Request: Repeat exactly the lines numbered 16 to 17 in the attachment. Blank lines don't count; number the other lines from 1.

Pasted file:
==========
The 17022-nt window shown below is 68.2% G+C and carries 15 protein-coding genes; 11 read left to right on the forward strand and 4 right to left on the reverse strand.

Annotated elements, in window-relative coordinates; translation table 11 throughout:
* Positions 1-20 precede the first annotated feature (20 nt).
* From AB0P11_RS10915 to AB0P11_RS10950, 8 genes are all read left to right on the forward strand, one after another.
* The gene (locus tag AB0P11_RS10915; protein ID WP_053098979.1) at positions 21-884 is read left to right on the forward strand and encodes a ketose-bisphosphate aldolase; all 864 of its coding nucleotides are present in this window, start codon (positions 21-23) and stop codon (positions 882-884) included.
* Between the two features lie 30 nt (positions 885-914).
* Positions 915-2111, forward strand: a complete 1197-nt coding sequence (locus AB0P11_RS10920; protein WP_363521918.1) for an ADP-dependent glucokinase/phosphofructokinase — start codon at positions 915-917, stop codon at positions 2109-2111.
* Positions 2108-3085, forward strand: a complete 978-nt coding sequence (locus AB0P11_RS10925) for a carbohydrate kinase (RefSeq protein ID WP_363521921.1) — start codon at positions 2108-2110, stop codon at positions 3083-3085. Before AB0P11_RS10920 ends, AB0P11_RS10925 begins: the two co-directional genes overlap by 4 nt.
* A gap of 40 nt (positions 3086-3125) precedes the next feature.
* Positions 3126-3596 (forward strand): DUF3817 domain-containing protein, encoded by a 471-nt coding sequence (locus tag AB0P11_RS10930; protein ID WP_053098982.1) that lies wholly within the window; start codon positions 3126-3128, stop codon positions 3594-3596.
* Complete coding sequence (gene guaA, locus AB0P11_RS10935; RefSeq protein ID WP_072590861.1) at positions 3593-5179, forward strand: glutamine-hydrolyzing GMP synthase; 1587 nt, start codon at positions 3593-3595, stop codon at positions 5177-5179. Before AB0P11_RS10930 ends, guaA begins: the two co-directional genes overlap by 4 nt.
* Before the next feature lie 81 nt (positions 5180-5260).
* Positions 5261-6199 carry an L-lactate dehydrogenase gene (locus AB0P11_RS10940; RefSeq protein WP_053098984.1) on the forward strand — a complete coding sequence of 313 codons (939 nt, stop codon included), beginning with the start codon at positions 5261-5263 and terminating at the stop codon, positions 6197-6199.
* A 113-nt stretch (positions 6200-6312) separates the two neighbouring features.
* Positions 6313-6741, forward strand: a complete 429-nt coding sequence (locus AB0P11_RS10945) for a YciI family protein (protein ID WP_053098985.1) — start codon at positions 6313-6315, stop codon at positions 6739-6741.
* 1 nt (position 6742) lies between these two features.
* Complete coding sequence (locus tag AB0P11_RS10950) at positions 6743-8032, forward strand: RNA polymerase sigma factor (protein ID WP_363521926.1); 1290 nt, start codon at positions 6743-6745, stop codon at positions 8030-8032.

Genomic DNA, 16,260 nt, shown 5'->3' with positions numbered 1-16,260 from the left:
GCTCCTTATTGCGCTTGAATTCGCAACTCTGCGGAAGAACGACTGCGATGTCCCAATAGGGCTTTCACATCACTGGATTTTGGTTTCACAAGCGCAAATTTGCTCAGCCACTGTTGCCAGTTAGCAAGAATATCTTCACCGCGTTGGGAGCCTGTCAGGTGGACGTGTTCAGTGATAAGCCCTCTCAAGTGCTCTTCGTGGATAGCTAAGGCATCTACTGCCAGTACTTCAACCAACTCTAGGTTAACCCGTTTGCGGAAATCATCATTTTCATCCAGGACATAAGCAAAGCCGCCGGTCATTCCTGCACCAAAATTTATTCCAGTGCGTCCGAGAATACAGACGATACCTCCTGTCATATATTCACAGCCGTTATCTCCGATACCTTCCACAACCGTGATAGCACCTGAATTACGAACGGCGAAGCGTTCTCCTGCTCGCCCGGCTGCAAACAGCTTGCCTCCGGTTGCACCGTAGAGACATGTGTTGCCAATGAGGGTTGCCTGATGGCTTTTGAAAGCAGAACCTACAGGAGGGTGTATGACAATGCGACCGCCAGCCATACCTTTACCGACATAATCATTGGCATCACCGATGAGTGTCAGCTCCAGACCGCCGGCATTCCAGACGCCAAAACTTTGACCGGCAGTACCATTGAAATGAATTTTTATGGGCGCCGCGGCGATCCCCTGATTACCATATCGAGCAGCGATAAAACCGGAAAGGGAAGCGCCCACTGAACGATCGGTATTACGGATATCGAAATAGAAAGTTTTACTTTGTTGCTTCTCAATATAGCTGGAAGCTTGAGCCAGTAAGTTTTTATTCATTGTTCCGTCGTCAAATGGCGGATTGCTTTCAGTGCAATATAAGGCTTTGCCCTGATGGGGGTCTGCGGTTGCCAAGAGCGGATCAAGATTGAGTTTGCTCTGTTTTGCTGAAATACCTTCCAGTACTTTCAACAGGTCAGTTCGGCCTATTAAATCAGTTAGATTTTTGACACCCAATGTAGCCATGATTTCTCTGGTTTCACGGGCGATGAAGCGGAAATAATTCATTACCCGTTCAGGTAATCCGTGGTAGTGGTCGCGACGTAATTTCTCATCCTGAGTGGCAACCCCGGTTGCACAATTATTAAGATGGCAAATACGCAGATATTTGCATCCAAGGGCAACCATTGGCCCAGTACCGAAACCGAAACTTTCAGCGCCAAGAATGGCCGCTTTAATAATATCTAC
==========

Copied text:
* 1 nt (position 6742) lies between these two features.
* Complete coding sequence (locus tag AB0P11_RS10950) at positions 6743-8032, forward strand: RNA polymerase sigma factor (protein ID WP_363521926.1); 1290 nt, start codon at positions 6743-6745, stop codon at positions 8030-8032.